The following morning, after goodbyes and hugs all around, we left for the hospital. At the hospital, the doctor told us that the CT scans showed that the tumor had not grown (good for me). Unfortunately, it also showed what looked like a dormant clot in my lung. The doctor then scheduled a sonogram on my legs to be performed directly after the infusion. Following those two procedures, the doctors at my request removed my PICC line freeing me to swim and travel. We then returned the oncologists office and he informed me that another dormant clot had b found behind my left knee and so, in order to be on the safe side, he prescribed a very expensive anticoagulant. I am unsure whether I prefer a long painful death as cancerous cells devour my insides or sudden death from a surprise heart attack or stroke.

On the way back to the Enchanted Forest, we stopped at a senior development in Davis to see if it was someplace we would like to move to as we grow older. It was an elegant fairly high priced center with many benefits. The residents were mostly professors and other professionals. It is a highly desirable senior community with a long waiting list. It gave me the creeps. Not because of anything about the development, but because although my body may be falling apart my mind feels young and vigorous (except for memory problems). It made me feel as though I would be in prison while I waited to die. Some of the residents we talked to do not think that is the case. They still travel and enjoy themselves. I guess soon it will become time to face the fact that taking care of a house, shopping and things like that begin to steal from the time one has left.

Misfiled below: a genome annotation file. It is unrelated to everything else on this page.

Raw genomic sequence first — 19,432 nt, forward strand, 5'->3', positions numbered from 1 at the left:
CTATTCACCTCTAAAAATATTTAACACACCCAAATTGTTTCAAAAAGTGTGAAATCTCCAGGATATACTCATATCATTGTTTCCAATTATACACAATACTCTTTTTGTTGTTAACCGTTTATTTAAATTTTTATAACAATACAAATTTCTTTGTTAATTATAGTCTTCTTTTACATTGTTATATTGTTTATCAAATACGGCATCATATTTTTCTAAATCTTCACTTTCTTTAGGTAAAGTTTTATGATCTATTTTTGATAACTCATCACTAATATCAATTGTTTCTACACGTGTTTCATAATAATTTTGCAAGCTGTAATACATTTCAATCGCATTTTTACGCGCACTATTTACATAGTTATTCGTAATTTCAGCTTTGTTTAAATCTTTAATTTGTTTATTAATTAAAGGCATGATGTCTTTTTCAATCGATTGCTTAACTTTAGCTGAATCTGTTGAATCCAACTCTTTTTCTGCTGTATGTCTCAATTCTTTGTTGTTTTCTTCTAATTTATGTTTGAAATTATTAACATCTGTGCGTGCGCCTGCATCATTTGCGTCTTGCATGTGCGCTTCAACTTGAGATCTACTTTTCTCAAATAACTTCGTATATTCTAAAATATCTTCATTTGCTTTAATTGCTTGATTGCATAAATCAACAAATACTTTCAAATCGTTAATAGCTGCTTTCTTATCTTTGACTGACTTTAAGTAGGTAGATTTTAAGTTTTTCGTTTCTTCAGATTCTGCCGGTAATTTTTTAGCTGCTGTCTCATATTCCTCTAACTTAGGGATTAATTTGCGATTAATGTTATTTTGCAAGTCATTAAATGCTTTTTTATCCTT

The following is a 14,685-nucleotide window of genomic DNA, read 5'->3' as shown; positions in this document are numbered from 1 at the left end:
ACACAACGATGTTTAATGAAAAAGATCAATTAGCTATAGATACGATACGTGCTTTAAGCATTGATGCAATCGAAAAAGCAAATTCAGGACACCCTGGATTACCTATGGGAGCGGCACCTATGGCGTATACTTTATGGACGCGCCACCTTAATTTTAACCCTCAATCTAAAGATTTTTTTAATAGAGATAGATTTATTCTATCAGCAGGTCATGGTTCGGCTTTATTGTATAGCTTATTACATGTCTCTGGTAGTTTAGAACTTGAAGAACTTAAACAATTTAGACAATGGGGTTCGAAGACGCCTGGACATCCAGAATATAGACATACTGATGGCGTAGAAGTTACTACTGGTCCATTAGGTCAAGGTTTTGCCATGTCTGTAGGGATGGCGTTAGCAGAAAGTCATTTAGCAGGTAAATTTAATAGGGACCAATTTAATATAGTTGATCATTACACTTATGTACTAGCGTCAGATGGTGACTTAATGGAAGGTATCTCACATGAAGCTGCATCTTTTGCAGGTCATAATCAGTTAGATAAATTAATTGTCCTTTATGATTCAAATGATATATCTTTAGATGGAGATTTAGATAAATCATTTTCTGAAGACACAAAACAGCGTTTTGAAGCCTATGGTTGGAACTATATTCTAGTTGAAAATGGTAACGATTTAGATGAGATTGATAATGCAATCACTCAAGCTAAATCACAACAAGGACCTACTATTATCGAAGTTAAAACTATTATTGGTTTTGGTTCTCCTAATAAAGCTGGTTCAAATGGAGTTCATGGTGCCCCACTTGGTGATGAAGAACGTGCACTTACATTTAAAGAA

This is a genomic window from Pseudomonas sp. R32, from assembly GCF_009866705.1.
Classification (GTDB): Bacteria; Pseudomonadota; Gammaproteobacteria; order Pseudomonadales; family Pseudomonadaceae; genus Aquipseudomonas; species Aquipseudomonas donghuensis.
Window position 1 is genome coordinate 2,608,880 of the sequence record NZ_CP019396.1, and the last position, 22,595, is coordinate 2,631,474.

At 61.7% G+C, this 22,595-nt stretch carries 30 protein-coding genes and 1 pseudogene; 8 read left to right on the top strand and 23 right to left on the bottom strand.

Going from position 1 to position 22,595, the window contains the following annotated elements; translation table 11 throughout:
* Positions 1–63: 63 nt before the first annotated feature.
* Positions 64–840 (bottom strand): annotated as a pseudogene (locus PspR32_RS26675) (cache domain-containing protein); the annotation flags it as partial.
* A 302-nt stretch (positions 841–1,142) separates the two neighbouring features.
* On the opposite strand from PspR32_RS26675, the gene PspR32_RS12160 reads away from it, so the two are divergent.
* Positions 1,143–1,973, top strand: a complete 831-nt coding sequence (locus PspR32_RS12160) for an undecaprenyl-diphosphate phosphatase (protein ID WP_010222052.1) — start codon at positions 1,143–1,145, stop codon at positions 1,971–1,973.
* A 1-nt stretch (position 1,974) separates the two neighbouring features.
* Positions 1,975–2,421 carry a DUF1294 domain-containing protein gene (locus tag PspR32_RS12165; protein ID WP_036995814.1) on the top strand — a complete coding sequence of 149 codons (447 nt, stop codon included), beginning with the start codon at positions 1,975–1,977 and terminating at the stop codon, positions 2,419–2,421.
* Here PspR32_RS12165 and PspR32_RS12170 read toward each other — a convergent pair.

D. AN AFTERNOON IN THE GOLDEN HILLS WITH HRM AND THE SCOOTER GANG:

 
During the morning of the next day, I received a call from HRM requesting I take the Scooter Gang to lunch. In keeping with my obligations as chauffeur and comic relief, I leaped from my recliner, grabbed my cane and hat, kissed the dog, said so-long to Naida, walked to the car and drove off into the Golden Hills.

The gang was at Kaleb’s house. HRM, Kaleb (tall and skinny) Jake (tall, long-haired) and Ethan (not so tall, not so skinny and not so long-haired) piled into the car. (Hamza, another member of the gang, was spending the summer in Morocco at the small town from which his family migrated. When asked how he liked spending summers in Morocco he usually replies “I hate it. It’s a shithole.” ) They asked to be driven to a new, fast-food fried chicken place in Folsom they wanted to try out (they all are breaking out with adolescent acne. Nevertheless, fried foods remain at the top of their teenage food pyramid.)